Before Christmas rolls around, some Christians in the United States have undoubtedly breathed a sigh of relief that the politically charged election season has passed. The political ads, campaign calls and fundraising efforts have ended just in time to start the happy task of baking Christmas cookies.
However, those who hope for a Christmas devoid of politics will be disappointed: Jesus’ birth story, as told in Luke 2:1-20, has political consequences for the first century and the 21st.
The Gospel of Luke begins by situating the story of Jesus within the political climate of its time. Luke shares the names and identities of the emperor (Augustus) and governor of Syria (whom Luke names as Quirinius) before beginning the account of how Jesus came to appear on the scene.
On one hand, Luke’s identification of prominent political figures assists in providing a relevant timeline for -Jesus’ birth. In fact, Luke’s account has been helpful in narrowing down Jesus’ birthday.
On the other hand, Luke’s choice to begin Jesus’ story with a recognition of the reigning political powers has another effect. It sets up the Gospel’s audience to recognize that the narrative they are about to encounter is a highly political one.
Without this note, the casual reader of Luke might suspect the Evangelist is simply sharing a cute story about a baby’s birth. However, by starting with the political world into which -Jesus was born, Luke primes his audience to listen for the political undertones.
To understand the political weight of this story, we need to know the ways political propaganda permeated the ancient world, in much the same way that it infuses our modern settings.
In the ancient world, veneration of the emperor was not only expected but also embodied in statues and inscriptions. To live in antiquity was to be bombarded by the equivalent of larger-than-life billboards depicting the strength of the ruling authorities — and implying, by contrast, one’s own powerlessness.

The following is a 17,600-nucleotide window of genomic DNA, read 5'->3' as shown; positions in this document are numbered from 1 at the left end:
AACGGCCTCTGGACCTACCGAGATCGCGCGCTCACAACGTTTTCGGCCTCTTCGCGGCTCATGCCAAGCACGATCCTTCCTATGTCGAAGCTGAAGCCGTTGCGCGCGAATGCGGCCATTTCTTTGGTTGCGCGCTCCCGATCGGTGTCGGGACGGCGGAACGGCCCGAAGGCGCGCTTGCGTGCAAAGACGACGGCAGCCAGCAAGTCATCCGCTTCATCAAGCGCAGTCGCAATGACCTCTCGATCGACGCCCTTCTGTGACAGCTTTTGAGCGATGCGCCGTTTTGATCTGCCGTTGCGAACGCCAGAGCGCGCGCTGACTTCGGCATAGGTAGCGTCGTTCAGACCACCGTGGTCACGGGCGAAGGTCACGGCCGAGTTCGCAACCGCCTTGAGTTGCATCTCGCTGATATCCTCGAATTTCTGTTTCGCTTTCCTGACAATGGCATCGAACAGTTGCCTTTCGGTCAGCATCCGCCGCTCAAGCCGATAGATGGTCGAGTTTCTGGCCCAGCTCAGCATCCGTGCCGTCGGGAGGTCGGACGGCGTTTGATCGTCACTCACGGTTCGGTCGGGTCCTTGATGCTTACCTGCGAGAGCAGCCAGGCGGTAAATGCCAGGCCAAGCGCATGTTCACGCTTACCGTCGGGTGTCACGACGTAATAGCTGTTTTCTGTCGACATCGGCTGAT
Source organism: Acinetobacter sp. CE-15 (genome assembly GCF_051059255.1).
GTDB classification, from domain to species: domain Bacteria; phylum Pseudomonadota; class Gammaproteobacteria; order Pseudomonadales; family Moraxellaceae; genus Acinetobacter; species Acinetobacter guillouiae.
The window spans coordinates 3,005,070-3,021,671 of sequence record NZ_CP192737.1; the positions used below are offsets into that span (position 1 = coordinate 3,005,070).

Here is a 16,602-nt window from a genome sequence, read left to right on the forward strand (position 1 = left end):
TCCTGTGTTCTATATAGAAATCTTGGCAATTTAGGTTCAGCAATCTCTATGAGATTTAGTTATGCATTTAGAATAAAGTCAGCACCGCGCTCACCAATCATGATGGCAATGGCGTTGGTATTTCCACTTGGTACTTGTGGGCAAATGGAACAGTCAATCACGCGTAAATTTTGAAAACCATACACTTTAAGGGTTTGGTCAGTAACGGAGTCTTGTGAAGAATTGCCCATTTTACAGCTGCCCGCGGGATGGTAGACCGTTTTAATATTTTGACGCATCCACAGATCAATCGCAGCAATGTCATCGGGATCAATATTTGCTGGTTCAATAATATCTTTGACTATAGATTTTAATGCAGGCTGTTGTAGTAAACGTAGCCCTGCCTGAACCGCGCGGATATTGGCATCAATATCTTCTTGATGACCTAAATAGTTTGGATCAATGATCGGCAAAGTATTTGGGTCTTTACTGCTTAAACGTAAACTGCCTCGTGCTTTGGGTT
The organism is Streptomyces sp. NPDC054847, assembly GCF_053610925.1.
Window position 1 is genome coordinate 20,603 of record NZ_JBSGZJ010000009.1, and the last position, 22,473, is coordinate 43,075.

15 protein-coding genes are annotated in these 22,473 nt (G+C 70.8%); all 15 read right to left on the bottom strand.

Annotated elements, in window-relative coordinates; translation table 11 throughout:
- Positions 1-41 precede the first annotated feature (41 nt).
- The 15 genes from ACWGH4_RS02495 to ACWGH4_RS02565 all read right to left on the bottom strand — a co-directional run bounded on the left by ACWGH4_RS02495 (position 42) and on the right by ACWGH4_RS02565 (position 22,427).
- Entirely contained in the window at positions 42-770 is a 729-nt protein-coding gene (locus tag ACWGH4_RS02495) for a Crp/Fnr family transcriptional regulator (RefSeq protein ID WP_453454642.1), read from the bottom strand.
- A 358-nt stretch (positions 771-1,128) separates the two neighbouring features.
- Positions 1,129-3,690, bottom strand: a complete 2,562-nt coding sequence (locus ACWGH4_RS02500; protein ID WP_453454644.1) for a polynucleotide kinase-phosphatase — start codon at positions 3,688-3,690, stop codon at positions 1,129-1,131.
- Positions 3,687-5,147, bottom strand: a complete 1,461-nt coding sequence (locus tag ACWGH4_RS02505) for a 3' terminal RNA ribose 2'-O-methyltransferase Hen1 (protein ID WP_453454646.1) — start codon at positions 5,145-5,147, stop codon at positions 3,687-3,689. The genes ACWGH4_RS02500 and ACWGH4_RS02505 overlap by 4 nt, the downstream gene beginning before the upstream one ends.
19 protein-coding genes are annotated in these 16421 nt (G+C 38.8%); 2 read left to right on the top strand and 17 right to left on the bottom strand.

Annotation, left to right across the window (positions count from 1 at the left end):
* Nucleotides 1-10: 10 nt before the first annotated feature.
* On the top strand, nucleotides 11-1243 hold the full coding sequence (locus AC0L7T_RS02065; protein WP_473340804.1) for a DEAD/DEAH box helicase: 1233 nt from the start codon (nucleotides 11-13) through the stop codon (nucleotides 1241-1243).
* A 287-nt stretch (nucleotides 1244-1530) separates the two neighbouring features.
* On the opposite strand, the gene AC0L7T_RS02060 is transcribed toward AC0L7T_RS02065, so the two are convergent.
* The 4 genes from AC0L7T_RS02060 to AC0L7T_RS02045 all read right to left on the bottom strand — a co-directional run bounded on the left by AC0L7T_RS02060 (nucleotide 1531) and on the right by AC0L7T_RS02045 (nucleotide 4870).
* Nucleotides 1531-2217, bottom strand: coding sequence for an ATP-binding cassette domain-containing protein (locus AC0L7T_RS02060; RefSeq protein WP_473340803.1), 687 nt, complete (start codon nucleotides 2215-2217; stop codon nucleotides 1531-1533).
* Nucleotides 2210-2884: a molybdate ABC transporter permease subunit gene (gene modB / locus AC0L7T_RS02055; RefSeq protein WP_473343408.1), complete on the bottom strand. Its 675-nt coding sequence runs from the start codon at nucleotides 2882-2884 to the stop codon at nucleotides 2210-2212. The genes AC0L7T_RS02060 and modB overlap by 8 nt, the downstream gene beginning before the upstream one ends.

It is within this politically charged landscape that Luke begins his story of Jesus’ birth by naming the relevant authorities. A casual reader might -expect the story that follows would celebrate the reign of Emperor Augustus. Such a reader would be very wrong.
Unlike the political propaganda of the time, which hailed rulers as saviors or gods, Luke invokes the rulers’ names to subtly demonstrate that the one whose birth he proclaims holds more power and authority than all the earthly rulers put together.
The angels announce to the shepherds that the savior is not Augustus, Quirinius or any other ruler. It’s Jesus (Luke 2:10-11).
Even the angels’ message of “good news” (Luke 2:10) is a jab at the political systems. The same language for “good news” that Luke uses was -often the language used by the empire for reporting political victories.
All told, then, the story of Jesus’ birth is a deeply political one. It posed a threat not only to the oppressive politics of the first century but to all political powers that threaten oppression, violence and terror for the powerless.
As we read the story of Jesus’ birth today, how might we hear this news with ears attuned to the political implications?
What might it mean for us to proclaim Jesus’ birth as good news that counters the message of governments?
How might we cultivate a faith like the shepherds’ — who chose to believe the counter-empire message that a baby offered a better way to world peace than the Pax Romana (Peace of Rome)?
The political story of good news and liberation told in Luke 2 is not just for the first century. It is also for today. This Christmas, we can proclaim the victory of peace over power and liberation over oppression. This is good news indeed!